Sohizomycetes And Disease
tissues schizomycete schizomycetes action
SOHIZOMYCETES AND DISEASE. - The presence of Schizomycetes in the blood, tissues, or organs of animals and man suffering from certain specific diseases is admitted, and has naturally suggested the question - Are they accompaniments only or have they any causal relations to the diseased conditions ? Their constancy in given cases excluded the former view. Next arose the discussion as to how the causal connexion comes about and in what it consists, a discussion which is still going on as to the details. The chief points now established may be expressed generally somewhat as follows.
In a given specific disease, due to the action of a definite Schizomycete, the latter may be conceived to be injurious in several ways. If it robs the blood or tissues of oxygen or of any other valuable constituent, or if its activity results in the excretion of poisonous substances or in their formation as products of degradation of the matrix, or if it simply acts more or less as a mechanical obstruction or irritant, - in any of these cases harm may result to the delicately adjusted organism of the host. It being known that Schizomycetes act thus in nutrient pabula outside the body, their rapid growth and multiplication inside can of course only be explained as due to their success in the pabula there met with, and are indications that they produce changes there which must result in abnormality so far as the host is concerned. This does not end the matter, however. The living tissues of a healthy animal exert actions which are antagonistic to those of the parasitic invader ; and it is now generally admitted that the mere admission of a Schizomycete into an animal does not necessarily cause disease. Were it otherwise it is difficult to see how the higher organisms could escape at all. Schizomycetes abound all over, about and around us ; many, of course, are unable to live in the fluids of the body, but many are able to do so. Something must therefore be placed to the action of the tissues of the host, which when healthy can " resist " the attempts of a Schizomycete to settle, grow, and multiply with fatal effect. Much can undoubtedly be explained by this struggle for existence between the cells of the parasite and those of the healthy tissues invaded. But the higher organisms, again, present obstacles of other kinds to the lodgment of Schizomycetes : ciliary actions, active excretions, isolating processes of tissue-formation, he., may be mentioned. Thus not every Schizomycete met with in the body can do harm.
But even when a Schizomycete has gained access to the blood-vessels, lymph-passages, he., and has succeeded in establishing itself and multiplying, there are other facts to be taken into account before we dismiss the question as to its relations to disease. The rapidity of its growth may vary according to many circumstances, - temperature, oxidation, &c., - as well as the still partially obstructive action of the invaded organism ; whether the parasite excretes a poison, or simply robs the host, or distributes injurious agents of any kind, it is clear that everything which favours it aids in intensifying its action. And this may be local or general also according to complex circumstances. Of course sores, open wounds, &c., may render the access of a given Schizomycete very easy, and pave the way for its success in the tissues, &c., different strata of which may be exerting less and less resistance to its attacks. The study of this subject has led to the methods of modern surgery devised by Lister. It may be mentioned that Schizomycetes which produce bad effects on injured or dead tissues of wounds are not necessarily able to live in the healthy organism, however deadly the poisonous products of their action may be when they succeed in establishing themselves.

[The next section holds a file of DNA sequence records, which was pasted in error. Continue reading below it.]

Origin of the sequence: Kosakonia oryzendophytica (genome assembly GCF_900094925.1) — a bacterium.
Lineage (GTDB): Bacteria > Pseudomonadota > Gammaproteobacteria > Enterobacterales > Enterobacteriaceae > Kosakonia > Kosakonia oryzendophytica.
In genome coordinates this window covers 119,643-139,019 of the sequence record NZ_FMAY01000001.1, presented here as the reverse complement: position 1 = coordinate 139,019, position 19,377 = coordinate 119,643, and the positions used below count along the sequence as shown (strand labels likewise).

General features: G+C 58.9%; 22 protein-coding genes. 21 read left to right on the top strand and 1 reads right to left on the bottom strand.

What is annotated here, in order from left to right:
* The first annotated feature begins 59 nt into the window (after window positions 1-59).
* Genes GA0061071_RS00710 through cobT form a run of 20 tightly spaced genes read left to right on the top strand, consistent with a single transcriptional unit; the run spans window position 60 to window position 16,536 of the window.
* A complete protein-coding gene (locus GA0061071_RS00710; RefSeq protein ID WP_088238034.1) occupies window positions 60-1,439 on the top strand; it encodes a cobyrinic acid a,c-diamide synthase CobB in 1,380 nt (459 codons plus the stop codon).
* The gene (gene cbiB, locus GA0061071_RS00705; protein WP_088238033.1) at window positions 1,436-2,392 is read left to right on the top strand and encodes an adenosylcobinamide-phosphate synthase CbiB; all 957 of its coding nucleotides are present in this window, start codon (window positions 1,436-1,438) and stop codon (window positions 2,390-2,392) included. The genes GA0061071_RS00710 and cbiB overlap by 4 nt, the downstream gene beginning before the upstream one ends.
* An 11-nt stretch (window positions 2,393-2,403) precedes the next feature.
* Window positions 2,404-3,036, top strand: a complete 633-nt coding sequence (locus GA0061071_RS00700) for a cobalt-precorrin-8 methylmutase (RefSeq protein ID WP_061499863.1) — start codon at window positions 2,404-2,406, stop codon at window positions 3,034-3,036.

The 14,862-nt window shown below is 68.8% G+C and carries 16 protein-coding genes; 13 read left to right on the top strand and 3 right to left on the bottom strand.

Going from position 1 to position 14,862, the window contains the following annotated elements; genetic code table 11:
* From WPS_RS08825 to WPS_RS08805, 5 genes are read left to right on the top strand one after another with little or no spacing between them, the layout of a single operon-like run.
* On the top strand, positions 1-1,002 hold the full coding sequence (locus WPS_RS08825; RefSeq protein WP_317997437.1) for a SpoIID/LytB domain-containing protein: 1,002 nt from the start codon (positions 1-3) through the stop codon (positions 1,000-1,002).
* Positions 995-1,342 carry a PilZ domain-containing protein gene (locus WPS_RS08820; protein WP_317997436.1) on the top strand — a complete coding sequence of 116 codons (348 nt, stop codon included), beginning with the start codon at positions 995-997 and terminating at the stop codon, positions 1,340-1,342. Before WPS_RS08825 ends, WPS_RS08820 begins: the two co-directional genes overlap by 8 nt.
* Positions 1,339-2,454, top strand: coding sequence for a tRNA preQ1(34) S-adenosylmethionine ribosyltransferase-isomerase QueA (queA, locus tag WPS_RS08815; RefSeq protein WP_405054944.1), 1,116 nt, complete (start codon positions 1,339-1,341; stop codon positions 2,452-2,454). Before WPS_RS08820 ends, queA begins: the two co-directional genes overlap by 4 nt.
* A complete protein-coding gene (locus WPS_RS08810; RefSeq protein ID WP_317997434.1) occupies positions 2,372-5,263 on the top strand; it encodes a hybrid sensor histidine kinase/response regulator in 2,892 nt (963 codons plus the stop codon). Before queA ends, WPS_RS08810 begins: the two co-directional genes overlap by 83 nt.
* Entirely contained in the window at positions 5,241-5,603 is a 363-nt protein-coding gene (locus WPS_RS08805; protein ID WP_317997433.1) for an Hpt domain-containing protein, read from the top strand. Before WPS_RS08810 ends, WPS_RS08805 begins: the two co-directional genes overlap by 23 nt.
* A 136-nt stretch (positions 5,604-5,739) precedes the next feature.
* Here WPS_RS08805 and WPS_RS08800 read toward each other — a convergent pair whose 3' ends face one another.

All these and many other facts, then, point to the conclusion that the mere presence of a Schizomycete in an organ or tissue is not sufficient proof of its causal relation to disease, and lead us to the following requirements to be satisfied before any such relation can be admitted (Koch) : - (l) given a specific disease in which a definite Schizomycete is constantly detected, and with a constant disposition with respect to the tissues, organs, &c., - this organism should be absent from animals free from the disease ; (2) the Schizomycete should be cultivated in nutrient media outside the body, kept pure for several " generations," and obtained in some quantity by these means ; (3) inoculation of a small amount of this pure cultivation should reproduce the specific disease in a healthy animal ; (4) the same foreign elements as before should be clearly detected in the tissues of the now diseased subject, and in the same relations as before.
The satisfying of all these requirements is difficult, and the necessity of overcoming the difficulties has led to what may almost be termed a special branch of medical ait. At the same time the majority of the principles which are here becoming recognized have long been known to biologists, and especially to botanists, and there are still numerous indications of a want of botanical training on tItc-part of writers on these subjects. It is impossible here to even mention all the methods devised for staining, preparing, and examining tissues, be., and the Schizomycetes they contain, or for cultivating these minute organisms under constant conditions on sterilized potatoes, bread-paste, jelly, blood-serum, he., or in animal infusions or fluids, he. Some of the more important points in cultivation have already been referred to ; the literature must be consulted for further details.a (H. M. W.)